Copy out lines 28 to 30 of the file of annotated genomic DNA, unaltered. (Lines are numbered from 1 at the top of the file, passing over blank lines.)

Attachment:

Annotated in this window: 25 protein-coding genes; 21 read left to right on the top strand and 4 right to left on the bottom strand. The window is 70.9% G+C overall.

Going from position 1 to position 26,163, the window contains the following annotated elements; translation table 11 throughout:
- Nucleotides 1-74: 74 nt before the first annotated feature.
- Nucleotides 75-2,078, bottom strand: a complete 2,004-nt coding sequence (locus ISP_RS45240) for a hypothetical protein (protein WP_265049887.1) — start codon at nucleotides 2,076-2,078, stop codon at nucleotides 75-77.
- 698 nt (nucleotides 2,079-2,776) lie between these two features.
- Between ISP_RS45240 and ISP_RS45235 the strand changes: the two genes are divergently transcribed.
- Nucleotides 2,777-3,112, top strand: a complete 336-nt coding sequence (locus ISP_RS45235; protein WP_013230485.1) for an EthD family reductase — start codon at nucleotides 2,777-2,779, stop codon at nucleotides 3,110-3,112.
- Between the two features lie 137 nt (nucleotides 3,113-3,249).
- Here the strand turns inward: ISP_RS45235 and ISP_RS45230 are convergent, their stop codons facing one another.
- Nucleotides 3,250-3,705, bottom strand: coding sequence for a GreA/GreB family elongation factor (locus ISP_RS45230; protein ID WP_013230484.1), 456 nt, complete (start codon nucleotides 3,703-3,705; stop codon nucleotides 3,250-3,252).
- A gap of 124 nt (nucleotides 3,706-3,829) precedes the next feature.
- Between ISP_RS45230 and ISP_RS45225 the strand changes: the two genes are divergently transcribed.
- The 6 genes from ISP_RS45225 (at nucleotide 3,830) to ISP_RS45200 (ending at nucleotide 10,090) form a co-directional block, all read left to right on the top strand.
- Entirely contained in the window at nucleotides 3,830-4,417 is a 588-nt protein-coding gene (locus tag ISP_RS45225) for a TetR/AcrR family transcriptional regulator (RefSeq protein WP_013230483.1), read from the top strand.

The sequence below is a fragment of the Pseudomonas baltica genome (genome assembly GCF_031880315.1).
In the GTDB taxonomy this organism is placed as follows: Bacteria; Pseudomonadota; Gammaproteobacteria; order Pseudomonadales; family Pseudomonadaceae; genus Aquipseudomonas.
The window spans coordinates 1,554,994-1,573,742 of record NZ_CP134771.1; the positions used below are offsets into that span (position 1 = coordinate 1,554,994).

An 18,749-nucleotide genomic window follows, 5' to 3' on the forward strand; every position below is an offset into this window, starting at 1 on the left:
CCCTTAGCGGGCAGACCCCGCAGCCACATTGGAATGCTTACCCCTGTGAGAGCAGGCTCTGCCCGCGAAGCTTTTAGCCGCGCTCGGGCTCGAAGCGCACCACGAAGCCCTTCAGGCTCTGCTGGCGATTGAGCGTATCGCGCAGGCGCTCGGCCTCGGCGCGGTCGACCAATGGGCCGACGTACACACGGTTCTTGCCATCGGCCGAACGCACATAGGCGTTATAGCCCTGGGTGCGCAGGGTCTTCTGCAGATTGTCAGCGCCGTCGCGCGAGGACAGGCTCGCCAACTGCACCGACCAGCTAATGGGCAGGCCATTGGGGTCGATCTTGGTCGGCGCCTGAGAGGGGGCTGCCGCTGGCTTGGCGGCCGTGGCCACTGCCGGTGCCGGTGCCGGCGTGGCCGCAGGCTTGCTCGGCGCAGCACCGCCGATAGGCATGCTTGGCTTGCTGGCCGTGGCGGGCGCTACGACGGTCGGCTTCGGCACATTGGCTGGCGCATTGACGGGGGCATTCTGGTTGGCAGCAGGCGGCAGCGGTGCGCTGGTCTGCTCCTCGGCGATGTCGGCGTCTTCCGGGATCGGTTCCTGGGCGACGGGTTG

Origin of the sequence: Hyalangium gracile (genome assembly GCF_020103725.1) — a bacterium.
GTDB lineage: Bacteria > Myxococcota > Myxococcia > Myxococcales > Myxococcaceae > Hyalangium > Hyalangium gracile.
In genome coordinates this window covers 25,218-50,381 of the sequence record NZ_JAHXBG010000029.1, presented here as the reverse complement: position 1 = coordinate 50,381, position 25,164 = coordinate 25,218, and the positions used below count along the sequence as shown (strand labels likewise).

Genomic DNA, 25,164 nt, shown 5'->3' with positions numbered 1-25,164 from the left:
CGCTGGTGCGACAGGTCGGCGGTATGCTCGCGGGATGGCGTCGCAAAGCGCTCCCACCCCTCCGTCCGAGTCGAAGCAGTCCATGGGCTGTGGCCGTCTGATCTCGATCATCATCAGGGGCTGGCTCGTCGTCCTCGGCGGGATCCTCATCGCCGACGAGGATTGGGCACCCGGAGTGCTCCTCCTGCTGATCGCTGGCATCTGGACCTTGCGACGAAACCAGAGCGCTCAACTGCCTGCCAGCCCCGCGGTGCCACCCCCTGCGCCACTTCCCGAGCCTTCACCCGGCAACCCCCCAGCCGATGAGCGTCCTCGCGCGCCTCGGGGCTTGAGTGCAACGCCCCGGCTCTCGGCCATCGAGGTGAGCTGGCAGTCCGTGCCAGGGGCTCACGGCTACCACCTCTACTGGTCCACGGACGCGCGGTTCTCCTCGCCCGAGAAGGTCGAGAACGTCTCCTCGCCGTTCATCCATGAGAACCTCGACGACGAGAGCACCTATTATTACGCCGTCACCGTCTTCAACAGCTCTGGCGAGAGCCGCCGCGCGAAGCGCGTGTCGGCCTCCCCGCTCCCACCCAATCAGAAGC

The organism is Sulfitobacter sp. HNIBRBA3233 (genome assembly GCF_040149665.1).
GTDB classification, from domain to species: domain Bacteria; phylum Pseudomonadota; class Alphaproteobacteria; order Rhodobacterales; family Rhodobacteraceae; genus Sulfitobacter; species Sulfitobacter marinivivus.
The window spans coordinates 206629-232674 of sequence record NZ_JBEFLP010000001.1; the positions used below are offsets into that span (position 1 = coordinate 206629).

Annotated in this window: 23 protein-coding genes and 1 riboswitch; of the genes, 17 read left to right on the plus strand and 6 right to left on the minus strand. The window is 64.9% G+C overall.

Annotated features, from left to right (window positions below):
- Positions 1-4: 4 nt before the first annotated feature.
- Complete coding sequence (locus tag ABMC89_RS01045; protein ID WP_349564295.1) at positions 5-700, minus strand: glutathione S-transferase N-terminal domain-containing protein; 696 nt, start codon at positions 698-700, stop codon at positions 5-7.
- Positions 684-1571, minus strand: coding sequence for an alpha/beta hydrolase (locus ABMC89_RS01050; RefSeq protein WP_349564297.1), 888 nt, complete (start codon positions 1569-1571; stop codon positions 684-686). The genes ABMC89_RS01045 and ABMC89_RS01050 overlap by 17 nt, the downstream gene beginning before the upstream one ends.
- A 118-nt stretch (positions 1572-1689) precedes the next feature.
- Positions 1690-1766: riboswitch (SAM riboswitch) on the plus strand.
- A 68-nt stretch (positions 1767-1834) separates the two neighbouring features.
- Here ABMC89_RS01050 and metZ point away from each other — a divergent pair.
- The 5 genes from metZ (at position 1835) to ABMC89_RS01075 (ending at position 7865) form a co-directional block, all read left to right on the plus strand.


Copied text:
Annotated in this window: 23 protein-coding genes and 1 riboswitch; of the genes, 17 read left to right on the plus strand and 6 right to left on the minus strand. The window is 64.9% G+C overall.

Annotated features, from left to right (window positions below):
- Positions 1-4: 4 nt before the first annotated feature.